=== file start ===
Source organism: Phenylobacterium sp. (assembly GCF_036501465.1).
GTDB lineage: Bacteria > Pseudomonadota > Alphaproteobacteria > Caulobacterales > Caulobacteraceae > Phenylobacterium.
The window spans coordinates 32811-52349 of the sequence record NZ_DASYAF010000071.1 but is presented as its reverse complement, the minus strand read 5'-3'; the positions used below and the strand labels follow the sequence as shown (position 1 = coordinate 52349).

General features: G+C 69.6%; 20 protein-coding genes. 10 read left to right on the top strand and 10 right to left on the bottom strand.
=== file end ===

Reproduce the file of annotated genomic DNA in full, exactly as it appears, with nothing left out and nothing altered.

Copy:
Source organism: Phenylobacterium sp. (assembly GCF_036501465.1).
GTDB lineage: Bacteria > Pseudomonadota > Alphaproteobacteria > Caulobacterales > Caulobacteraceae > Phenylobacterium.
The window spans coordinates 32811-52349 of the sequence record NZ_DASYAF010000071.1 but is presented as its reverse complement, the minus strand read 5'-3'; the positions used below and the strand labels follow the sequence as shown (position 1 = coordinate 52349).

General features: G+C 69.6%; 20 protein-coding genes. 10 read left to right on the top strand and 10 right to left on the bottom strand.